The threat actor behind a cyber espionage campaign that has been known to target users in Taiwan has recently set sights on Japan, according to researchers at Trend Micro.
The campaign, dubbed “Blackgear” by Trend Micro, involves a piece of malware tracked by several security firms as “Elirks.” This backdoor Trojan, mainly designed for stealing information, has been around since 2010, and in 2012 researchers reported that it had been used to target Taiwan, including government agencies.
The Taiwan attacks are part of the Blackgear campaign and Trend Micro believes the same threat group is also behind recent attacks targeting Japan.
The Blackgear attacks observed by the security firm typically start with a phishing or watering hole attack set up to deliver a malware tool known as a binder. This binder drops decoy documents and the downloaders responsible for fetching the actual backdoors, including Elirks and Ymalr.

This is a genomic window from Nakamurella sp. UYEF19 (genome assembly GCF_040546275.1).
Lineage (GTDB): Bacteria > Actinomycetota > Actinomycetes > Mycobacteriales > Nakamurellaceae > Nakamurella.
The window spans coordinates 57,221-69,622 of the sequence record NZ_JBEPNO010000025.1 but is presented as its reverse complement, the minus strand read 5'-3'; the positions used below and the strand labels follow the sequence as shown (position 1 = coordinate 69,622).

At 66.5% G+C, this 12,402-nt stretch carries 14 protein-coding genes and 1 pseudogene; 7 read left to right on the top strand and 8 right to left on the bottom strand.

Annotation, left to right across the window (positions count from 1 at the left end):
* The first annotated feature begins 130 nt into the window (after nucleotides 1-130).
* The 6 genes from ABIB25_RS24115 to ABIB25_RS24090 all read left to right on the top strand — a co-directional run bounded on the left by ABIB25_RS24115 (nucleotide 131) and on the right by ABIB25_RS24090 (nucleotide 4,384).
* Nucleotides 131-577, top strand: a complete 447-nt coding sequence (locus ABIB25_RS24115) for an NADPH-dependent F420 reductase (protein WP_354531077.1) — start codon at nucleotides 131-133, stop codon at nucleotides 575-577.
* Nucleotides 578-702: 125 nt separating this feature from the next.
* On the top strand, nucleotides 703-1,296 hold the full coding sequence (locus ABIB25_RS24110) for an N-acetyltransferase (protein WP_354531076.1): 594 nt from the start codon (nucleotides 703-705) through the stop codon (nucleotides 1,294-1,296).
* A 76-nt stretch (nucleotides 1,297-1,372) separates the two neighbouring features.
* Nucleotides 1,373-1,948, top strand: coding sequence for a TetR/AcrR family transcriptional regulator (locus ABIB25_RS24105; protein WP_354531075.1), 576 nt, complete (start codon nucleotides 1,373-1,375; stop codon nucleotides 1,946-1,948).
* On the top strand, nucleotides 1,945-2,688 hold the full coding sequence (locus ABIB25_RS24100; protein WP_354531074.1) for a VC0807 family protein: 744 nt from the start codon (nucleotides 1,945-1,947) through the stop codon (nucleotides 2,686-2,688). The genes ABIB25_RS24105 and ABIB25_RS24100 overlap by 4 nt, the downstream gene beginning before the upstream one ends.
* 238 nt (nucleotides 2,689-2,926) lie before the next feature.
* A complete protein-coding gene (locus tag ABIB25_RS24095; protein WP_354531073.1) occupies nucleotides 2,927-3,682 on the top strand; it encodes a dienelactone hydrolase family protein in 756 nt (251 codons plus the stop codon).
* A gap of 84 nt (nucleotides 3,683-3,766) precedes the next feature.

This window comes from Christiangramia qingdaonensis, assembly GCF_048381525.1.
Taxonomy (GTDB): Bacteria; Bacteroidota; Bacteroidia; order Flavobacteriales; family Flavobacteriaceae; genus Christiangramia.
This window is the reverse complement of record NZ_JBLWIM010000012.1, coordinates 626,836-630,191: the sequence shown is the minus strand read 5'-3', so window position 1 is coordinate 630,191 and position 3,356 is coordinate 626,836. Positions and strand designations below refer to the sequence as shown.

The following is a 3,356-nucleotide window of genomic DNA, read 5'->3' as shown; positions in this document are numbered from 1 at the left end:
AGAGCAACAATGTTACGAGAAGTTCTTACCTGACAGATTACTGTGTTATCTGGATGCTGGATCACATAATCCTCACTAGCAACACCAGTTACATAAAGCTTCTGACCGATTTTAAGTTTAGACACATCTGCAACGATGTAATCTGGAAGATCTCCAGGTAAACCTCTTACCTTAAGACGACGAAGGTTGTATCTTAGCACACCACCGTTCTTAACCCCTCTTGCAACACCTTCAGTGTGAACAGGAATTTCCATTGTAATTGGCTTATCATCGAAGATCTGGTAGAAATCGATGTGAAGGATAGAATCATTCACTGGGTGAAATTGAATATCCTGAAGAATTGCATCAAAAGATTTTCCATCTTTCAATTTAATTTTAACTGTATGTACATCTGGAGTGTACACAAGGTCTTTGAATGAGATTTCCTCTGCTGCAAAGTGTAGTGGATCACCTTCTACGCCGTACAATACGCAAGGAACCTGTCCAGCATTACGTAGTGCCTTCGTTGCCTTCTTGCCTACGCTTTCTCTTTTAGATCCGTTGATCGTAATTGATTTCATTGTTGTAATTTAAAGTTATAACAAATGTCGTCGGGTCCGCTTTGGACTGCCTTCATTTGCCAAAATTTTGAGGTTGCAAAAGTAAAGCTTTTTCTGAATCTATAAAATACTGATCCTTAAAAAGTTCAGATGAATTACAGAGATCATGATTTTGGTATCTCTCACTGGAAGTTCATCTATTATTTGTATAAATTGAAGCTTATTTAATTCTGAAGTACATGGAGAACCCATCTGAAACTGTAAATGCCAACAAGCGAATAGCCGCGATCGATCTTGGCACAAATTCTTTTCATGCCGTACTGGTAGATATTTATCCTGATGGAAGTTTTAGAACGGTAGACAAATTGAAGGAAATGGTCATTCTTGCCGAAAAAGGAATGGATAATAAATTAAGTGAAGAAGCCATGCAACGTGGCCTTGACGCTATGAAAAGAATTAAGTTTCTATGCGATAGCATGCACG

Both Elirks and Ymalr obtain command and control (C&C) configuration information from blogging services, allowing the attackers to keep the location of the actual C&C server hidden and easily change the server that is in use.
Trend Micro believes Blackgear has expanded to Japan because the fake documents included in the infection routine are now written in Japanese and the blogging services used for C&C activity are based in Japan.
Palo Alto Networks reported in June that it had noticed similarities between the 2012 attacks targeting Taiwan and a recent attack in Japan. Both attacks used decoy documents related to aviation (e.g. airline tickets), they leveraged similar phishing emails and the same malware families.
However, Palo Alto Networks said it had not found any reliable evidence to indicate that the same adversary was behind both attacks. The security firm pointed out that it had seen several Elirks variants in the past couple of years that used Japanese blogging services for C&C communications.
Palo Alto Networks pointed out that it had also identified an Elirks variant during its analysis of Scarlet Mimic, a campaign mainly targeting entities related to Uyghur and Tibetan activism. These attacks may have been conducted by the Chinese government, but experts only found circumstantial evidence to support this theory.